christopher dorner (manhunt billboard)

A digital billboard along Santa Monica Boulevard shows a ‘wanted’ alert for former Los Angeles police officer Christopher Dorner (Reed Saxon/AP)

*The Christopher Dorner case is making the LAPD look bad. Real bad. All over again.

The bottom line is that the manhunt for the alleged cop killer has turned into a major public relations nightmare for law enforcement officials, in particular the Los Angeles Police Department, working its way back from a history of corruption and abuse, according to a report from CS Monitor.

 Not only have hundreds of well-trained officers equipped with military-style vehicles – including helicopters with thermal imaging devices one pilot says can pick out a rabbit in a snowstorm – been unable to find the man charged with killing three people and wounding two others on a rampage aimed at police officers and their families, but the LAPD also has been forced to reexamine the reasons for Mr. Dorner’s dismissal as a police officer in 2009 – brought about, Dorner charges in the 11-page manifesto he posted on Facebook, by racism in the department. And the LAPD is having to make amends to the two people – a middle-aged Hispanic woman and her mother delivering newspapers – wounded when police riddled their truck with gunfire. (The women’s truck was neither the make nor the color of Dorner’s pickup, which was later found abandoned.)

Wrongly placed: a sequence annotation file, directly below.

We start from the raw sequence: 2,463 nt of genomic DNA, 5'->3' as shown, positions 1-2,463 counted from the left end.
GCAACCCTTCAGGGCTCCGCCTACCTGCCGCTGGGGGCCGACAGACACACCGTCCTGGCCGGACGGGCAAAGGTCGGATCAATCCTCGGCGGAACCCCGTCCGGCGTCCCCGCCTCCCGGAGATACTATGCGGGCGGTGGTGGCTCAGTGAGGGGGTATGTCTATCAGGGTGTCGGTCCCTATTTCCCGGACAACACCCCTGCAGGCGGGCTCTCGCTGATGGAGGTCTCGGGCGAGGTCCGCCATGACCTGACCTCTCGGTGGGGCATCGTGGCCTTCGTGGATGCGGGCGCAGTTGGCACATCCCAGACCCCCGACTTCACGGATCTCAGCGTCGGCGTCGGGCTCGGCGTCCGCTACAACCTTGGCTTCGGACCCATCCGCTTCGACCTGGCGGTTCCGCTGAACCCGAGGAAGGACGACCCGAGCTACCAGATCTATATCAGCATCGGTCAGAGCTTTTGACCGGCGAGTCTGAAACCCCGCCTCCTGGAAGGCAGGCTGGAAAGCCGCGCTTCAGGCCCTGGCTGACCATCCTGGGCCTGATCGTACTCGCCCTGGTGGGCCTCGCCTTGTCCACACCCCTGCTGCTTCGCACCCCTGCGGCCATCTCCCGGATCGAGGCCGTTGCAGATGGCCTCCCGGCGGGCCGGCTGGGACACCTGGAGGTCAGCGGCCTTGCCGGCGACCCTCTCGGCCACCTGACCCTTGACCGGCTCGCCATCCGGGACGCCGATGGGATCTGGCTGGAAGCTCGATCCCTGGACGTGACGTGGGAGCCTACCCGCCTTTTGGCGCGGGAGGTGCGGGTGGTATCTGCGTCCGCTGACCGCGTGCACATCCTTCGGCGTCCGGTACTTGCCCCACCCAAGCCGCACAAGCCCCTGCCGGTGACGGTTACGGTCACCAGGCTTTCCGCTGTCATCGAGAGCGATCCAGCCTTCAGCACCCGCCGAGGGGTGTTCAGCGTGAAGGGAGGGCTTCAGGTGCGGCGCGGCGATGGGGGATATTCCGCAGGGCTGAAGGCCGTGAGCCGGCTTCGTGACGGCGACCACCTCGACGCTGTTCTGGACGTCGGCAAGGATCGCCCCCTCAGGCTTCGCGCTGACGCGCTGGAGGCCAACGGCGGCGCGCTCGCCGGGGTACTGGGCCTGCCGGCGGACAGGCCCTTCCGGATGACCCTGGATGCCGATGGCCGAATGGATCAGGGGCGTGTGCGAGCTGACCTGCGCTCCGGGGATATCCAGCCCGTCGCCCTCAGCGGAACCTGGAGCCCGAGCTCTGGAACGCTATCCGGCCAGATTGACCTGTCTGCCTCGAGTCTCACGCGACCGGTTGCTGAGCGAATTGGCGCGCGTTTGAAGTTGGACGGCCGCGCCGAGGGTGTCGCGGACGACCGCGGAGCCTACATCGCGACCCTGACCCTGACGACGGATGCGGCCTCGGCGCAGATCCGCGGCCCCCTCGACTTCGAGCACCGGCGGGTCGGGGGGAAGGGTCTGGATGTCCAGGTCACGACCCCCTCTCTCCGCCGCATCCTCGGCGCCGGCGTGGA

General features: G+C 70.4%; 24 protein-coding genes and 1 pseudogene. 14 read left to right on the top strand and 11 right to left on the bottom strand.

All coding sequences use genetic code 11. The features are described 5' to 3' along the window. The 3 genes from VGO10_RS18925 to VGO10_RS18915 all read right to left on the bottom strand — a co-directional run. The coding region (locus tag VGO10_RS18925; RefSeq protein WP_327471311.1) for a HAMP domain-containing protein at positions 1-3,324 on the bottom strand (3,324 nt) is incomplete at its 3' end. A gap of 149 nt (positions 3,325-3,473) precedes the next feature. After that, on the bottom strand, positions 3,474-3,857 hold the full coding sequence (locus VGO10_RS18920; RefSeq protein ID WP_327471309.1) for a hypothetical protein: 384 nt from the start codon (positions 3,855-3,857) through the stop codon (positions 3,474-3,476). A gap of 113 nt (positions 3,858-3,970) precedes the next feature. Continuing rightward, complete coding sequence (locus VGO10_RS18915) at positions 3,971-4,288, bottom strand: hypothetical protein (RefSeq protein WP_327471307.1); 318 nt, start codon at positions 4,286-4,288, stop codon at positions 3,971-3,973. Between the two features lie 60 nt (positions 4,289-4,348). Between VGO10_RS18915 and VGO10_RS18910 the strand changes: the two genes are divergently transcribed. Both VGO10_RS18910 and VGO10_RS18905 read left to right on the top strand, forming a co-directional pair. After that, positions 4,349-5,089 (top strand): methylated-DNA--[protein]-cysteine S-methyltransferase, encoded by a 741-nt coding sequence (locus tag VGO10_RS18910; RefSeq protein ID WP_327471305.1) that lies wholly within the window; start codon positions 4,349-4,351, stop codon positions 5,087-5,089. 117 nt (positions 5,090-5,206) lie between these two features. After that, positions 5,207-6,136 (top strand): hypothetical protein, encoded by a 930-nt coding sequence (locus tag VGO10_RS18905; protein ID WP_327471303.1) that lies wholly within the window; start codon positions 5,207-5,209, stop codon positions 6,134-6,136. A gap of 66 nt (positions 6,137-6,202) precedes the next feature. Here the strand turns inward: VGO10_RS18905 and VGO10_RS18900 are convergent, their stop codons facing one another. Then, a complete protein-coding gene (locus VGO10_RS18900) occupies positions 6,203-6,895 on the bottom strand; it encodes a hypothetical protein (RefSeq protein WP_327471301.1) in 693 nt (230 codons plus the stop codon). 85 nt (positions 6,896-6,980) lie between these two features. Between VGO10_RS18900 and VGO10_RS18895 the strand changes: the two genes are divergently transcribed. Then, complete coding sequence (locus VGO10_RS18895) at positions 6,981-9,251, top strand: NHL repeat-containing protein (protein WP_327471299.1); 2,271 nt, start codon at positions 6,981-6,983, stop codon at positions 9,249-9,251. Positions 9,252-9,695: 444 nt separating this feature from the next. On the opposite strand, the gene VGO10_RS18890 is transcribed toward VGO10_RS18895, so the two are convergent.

And when you think about Dorner’s claims – in his manifesto – as to why he was fired … specific episodes with specific senior officers named … we have to at least give props to LAPD Chief Charlie Beck for ordering an official review of the case, which occurred before he became responsible the department.

“I am aware of the ghosts of the LAPD’s past, and one of my biggest concerns is that they will be resurrected by Dorner’s allegations of racism within the department,” Chief Beck said in a statement Saturday. “Therefore, I feel we need to also publicly address Dorner’s allegations regarding his termination of employment.”

Read the rest of this report at CS Monitor.